Don't put up a zero

    At the start of September I set myself a target of publishing two blog posts per week, on Tuesday and Friday. It didn’t matter what they were, I just had to ship something. The intention, I kept reminding myself, is to build the habit of writing, and not to worry about the quality of what I’m putting out. If I kept at it, by the end of September I’d have eight posts under my belt. By the end of the year, thirty-six. In ten years time, if I maintain the same schedule, I will have published over a thousand posts, and by then I will have improved and, in the process, learned a thing or two about writing.

    It has been anything but easy. Tuesdays and Fridays have been tough slogs, consisting of long hours spent writing and rewriting, and then rewriting some more. I find it an arduous task to put into words what I’m finding interesting and learning, all the while trying to block out the fear of what people will think. I have to keep telling myself I’m writing for me, not for anyone else.

    And then life goes and gets in the way. You’ve got this thing that you’re committed to but along comes a day when the weight of the world is on your shoulders, the universe urging you to lay down and give up. A headache. A sickness. An argument with your partner. Whatever. The last thing you want to do is get to work. This is how I feel today. It’s Friday and I have to ship, but the last thing I feel like doing is sitting down to write.


    Year without alcohol

    A good friend of mine, Damian Fisher, recently decided to give up alcohol for a year. I’m really excited for him, I get a little buzz when people decide to make big positive changes in their lives. I have little doubt removing booze from his life will result in huge benefits. Why so sure? Because I recently took a year off booze myself, and in doing so transformed my relationship with alcohol, improving my life immeasurably. It has been nine months since I finished my year, and with Damo just starting his, I thought it an opportune time to write about my experience.



    Every morning and every evening, at the end of each week, and at the end of the month, I sit down with my Bullet Journal and go through my reflection routine. I look at the day, week or month and ask myself questions — and write down my answers to — like: What went well? What didn’t go so well? What did I learn? What patterns are emerging? What did I achieve? How can I improve? The process helps me keep on top of the busyness of life, remain focussed on what’s important, review my progress and acknowledge my achievements. It’s also creating a wonderful resource for me to look back on, both now and later in life.

    Something that I’ve noticed after reviewing my reflection entries is how habitual a creature I am. I repeat the same behaviour — the same mistakes — over and over again. Even after acknowledging a mistake or a habit one month, and defining an approach to rectify it in the next month, I’ll repeat the mistake and journal about it, completely oblivious of the original entry months prior.

    Here’s an example… In my January Lessons Learned I wrote “Being honest is better than bottling things up” — probably in the context of how I handled a disagreement or annoyance with my wife. This last week (September) in my weekly reflection I wrote: Learned: Spoke calmly, open and honestly to Em about [an issue]. Has been good since then.” Nearly nine months between the two instances and I’m still reverting to default behaviour when I’m frustrated, which is to remain quiet, bottle it up and give her the cold shoulder for a day or two.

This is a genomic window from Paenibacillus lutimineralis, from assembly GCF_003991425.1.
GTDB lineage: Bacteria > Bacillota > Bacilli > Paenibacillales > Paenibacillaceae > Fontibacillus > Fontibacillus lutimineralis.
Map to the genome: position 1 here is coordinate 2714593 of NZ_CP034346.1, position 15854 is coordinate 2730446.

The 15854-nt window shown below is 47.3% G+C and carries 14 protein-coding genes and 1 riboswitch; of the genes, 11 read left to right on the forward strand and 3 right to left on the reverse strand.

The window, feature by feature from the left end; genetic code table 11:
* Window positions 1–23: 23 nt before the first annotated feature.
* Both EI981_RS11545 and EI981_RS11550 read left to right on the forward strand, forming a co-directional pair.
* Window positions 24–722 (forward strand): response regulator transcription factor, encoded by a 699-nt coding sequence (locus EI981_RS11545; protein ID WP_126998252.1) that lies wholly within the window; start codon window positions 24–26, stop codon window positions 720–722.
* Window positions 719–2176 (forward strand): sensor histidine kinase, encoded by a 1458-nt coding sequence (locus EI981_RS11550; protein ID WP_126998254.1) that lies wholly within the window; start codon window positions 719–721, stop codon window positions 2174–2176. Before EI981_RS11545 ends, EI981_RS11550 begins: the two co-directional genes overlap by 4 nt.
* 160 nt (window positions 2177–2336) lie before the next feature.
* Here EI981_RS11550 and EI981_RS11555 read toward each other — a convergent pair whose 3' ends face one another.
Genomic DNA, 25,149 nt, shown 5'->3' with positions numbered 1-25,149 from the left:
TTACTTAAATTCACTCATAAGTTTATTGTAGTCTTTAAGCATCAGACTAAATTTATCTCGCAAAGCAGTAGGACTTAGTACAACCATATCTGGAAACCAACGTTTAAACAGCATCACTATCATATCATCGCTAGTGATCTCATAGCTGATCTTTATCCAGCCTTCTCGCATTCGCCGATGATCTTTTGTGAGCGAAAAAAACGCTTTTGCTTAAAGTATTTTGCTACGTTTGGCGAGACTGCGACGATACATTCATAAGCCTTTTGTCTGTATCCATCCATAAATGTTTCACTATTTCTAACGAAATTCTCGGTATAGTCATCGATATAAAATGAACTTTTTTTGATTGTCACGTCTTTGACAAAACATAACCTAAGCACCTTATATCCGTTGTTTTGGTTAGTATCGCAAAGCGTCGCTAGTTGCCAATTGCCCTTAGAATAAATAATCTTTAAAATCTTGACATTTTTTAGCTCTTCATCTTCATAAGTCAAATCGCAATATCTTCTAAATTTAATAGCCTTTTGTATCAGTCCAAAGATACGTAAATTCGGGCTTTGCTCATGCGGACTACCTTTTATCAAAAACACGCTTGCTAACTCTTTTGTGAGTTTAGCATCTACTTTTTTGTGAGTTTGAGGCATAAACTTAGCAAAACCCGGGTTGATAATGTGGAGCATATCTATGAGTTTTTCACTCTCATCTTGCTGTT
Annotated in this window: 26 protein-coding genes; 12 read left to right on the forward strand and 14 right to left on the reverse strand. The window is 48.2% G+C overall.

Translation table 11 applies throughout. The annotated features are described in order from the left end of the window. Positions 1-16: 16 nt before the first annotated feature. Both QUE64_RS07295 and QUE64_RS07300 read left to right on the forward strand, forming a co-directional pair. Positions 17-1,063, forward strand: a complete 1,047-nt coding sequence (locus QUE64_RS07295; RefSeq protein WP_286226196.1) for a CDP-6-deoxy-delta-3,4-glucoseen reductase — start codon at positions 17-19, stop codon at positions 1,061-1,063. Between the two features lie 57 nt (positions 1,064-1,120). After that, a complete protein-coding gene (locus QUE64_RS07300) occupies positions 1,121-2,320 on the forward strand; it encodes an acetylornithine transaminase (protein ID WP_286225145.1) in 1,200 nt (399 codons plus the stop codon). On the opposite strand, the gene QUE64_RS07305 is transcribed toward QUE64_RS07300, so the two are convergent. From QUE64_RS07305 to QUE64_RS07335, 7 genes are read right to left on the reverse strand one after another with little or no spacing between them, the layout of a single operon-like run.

Generalisation, specialisation and financial independence

    I’ve been reading about financial independence a lot lately. I like to think of myself as temporarily financially independent — I’m 3.5 months into a sabbatical and have enough money saved to not have to worry about working for at least another year. One of the better books I’ve read on the subject of FI is Early Retirement Extreme. It’s a gold mine of strategies, tactics and principles to help you achieve FI, and personally, forced me to re-think my place in the world and how I want to spend my time in it.

    An important ideal brought up in ERE is that of the Renaissance man; one who strives to develop his abilities to their full extent in many areas of life. A Renaissance man, Fisker explains, obtains knowledge in a wide range of subjects and excels at many different things. He is a polymath, a jack-of-all-trades. “The Renaissance man is capable of many different things and doesn’t restrict himself to vocational skills. He does his own taxes and researches his own investments. He can fix a computer or a broken appliance. He knows how to drive and fix a car, but he has enough time and athletic ability to ride his bicycle 20 miles instead, or run five miles to get groceries. He can play an instrument, dance, paint, or write creatively. He can recreate interesting meals from scratch rather than recipe.” One of the many advantages of becoming a Renaissance man, Fisker explains, is that you become less reliant on outsourcing your life and operations, which keeps you in paid employment (a Salary man).

    In other words, to achieve financial independence it is desirable to be a generalist.


    Habit tracking

    Habit tracking has become a huge win for me this year. The knowledge I’ve gained reading Atomic Habits combined with my Bullet Journal habit tracker have helped me cultivate good habits and eliminate bad habits that I’ve struggled with for years.

    I keep it simple and commit to a maximum of five habits each month, but rarely more than four. I find I lose focus and get overwhelmed if I try to do too much. I use the columns in my Bullet Journal’s monthly collection, one column for each habit I’m tracking.

    Habit Tracking